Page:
W h e n i t is b e i n g p r e p a r e d , the shaman has to watch over it at all the time to prevent harmful spirits b e i n g i n t r o d u c e d . The fire needs t e n d i n g regularly t h r o u g h o u t the

During our visits w i t h h i m w e had many discussions on the r o l e o f the Amazonian shaman and the use o f Ayahuasca. Javier comes from Nuevo Progreso, a c o m m u n i t y o f 50 families o n the Rio Napo river i n Peru. Several generations of his family before him have been shamans and already at the age of 17, he k n e w this would be his future. However it was not until he was 20 w h e n his f a t h e r died f r o m a virote (a poisoned dart i n the spiritual world) sent by a jealous brujo, (sorcerer) that he felt compelled to f o l l o w the a r d u o u s five-year apprenticeship to be a shaman. We asked Javier what the role of a shaman was? He told us that a shaman learns everything about the rainforest and uses that knowledge to heal his people since they do not have money for Western style doctors. Shamans also use Ayahuasca t o d i s c o v e r i n visions, which plants w i l l be effective for which illnesses. "As the spirits, or plant doctors who tell us are pure, they are made happy when we are too, so a shaman must diet

in order to attract them. That means they should not eat salt, sugar or alcohol, and they should abstain from sex". He c o n t i n u e d : "Every p l a n t has a spirit, the shaman goes into the forest as part of his apprenticeship and spends two years taking plants and roots. He takes Ayahuasca too and the spirit tells him what it cures. Then the shaman tries another plant, each time remembering which ailment is cured by what. If you can't dominate the spirits of the jungle you are nobody, instead of curing they r u n away or take no notice of you. Spirits are like angels. God withstood 40 days of hunger and temptation by the devil and was resurrected. That's what we have to do too. You learn all this i n the wilderness. The spirits there are the angels of each plant to which you add your will to heal the client. This is the will of Christ". We had h e a r d stories about h o w Ayahuasca can sometimes cure HIV, and w e asked Javier about his o w n experiences of treating people. " I h a d a p a t i e n t w h o was H I V positive and had been i n h o s p i t a l a fortnight. His mother said to me that he was really bad, his stomach h u r t and he was shitting constantly. So I said w h y d o n ' t y o u take Ayahuasca. Tf i t ' l l cure me I ' l l try i t ' he said. That night we drank and after he felt a bit better, his fever had lowered. He n e e d e d t o go less o f t e n t o the toilet. He wanted to take it again and after three times he was better and when tested, proved HIV negative.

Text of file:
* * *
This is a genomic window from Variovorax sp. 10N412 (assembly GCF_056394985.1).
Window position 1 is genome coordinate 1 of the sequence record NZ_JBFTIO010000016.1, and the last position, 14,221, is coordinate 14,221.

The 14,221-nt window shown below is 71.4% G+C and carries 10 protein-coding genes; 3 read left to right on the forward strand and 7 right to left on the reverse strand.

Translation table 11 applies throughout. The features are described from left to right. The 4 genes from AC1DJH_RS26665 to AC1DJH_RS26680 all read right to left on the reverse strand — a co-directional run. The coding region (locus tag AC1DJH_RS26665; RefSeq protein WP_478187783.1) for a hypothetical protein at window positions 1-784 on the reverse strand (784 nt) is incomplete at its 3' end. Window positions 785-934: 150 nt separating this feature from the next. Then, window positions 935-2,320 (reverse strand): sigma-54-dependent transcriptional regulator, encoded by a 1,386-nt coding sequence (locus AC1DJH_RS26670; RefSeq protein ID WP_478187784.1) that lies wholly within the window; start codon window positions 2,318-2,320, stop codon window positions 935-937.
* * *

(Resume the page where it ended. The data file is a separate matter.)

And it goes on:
"A fundamental principle of healins with Ayahuasca is the visions it facilitates. It is the visions of the doctoring spirit of Ayahuasca which tells the shaman what is wrong with their patient, what medicine they need, or who has caused the illness or malaise,"
PAGE 14

IHi

SACRED HOOP ISSUE 36 2002

"During a session a Senorita came to me in my vision and said, 'you must also learn what love is/ What is love?' I asked her. You love me and both of us feel attraction/ she replied. Who was the Senorita? She was a mermaid, that's how I can tell you that mermaids exist. She told me how to prepare Pusanga, and she chanted to me and taught me the chant I know today."

We asked J a v i e r a b o u t h o w he started off his shamanic training w i t h a desire for revenge and asked h i m h o w he put that d o w n and became a healer? "My grandfather saw that my heart was bitter and he told me that it w o u l d not get me anywhere. My heart was still hard and wanted to k i l l . Bit by b i t t h r o u g h taking the very plants that I had intended to use for revenge, the spirits told me it was wrong to kill and my heart softened." MIXING A LITTLE LOVE MAGIC We asked h i m about h o w he sees the ethical questions concerning Pusanga, a magic used t o attract a l o v e r . The magic takes away the person's w i l l and we explained to h i m that i n the West this was seen as a bad thing. Javier l a u g h e d a n d s a i d : " I f i t h a p p e n e d t o m e , a n d l e t ' s say I originally found her unpleasant and she d i d it to marry me I ' d be outraged! It w o u l d be awful if I only discovered after having children and making a home w i t h her! But w o u l d I ever know? I w o u l d be hopelessly i n love w i t h her." "And," he added, "everyone wants women!" Javier d i d not seem to see a problem, i t was a massive c u l t u r a l d i v i d e w e could not cross. It seems his people feel free the way they are and can have sex using magical means of attraction. O n an earlier occasion w h e n Javier asked the group we were travelling w i t h what they really wanted i n their lives, many people gave cosmic and spiritual sounding answers and were quite mute w h e n he spoke about Pusanga. After a w h i l e many admitted they w a n t e d love, apparently b e h i n d t h e i r